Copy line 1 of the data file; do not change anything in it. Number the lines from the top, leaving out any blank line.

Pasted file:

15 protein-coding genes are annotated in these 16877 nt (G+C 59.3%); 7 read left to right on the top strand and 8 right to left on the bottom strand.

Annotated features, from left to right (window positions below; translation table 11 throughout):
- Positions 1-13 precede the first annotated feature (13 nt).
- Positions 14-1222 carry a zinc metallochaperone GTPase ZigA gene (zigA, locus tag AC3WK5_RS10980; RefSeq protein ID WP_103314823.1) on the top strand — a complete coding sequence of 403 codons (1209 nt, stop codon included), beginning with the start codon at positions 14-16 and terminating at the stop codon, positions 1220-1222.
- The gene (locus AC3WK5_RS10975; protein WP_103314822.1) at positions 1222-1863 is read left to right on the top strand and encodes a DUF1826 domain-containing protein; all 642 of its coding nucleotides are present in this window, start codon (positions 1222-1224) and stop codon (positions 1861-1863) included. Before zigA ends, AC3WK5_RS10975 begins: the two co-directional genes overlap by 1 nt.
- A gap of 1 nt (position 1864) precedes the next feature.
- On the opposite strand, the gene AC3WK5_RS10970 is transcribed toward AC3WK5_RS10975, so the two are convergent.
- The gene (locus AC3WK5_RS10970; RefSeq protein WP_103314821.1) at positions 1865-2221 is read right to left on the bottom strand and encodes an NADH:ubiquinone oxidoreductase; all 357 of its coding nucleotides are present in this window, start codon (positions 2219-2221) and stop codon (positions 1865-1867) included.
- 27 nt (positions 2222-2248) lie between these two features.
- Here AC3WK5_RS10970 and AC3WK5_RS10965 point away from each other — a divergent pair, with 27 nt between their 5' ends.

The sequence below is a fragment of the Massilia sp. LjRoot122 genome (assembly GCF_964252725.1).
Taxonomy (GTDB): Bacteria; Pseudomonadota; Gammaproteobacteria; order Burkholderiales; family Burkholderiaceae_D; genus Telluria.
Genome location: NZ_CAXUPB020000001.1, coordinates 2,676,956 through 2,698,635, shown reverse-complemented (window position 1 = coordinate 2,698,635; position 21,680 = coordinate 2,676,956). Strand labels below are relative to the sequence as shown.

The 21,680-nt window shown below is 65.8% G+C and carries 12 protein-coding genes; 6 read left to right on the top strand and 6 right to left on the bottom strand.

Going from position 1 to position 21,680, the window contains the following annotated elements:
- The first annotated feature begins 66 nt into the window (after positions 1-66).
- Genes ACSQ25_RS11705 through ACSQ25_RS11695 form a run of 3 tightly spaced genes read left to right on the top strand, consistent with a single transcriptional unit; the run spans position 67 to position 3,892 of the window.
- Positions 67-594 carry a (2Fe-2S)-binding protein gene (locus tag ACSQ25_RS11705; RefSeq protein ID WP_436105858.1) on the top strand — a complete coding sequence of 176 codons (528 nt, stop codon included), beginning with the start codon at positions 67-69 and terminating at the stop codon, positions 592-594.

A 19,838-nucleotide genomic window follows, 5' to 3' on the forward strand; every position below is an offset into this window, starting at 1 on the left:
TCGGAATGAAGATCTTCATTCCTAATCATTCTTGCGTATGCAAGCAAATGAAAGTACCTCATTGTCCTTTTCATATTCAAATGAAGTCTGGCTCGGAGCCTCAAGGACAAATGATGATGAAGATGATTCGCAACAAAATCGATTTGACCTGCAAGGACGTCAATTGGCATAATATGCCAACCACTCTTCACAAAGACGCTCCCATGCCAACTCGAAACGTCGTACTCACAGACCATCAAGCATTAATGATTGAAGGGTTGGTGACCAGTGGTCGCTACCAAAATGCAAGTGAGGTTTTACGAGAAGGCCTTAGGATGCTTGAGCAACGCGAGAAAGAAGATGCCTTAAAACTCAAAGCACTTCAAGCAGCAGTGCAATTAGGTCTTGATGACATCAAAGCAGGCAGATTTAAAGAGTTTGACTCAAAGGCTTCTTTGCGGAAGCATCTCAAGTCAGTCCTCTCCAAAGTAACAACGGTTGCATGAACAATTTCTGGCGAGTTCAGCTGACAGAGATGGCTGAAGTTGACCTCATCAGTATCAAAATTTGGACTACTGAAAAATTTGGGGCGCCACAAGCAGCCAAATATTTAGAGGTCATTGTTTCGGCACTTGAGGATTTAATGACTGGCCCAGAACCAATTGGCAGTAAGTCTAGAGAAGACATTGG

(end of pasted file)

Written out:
15 protein-coding genes are annotated in these 16877 nt (G+C 59.3%); 7 read left to right on the top strand and 8 right to left on the bottom strand.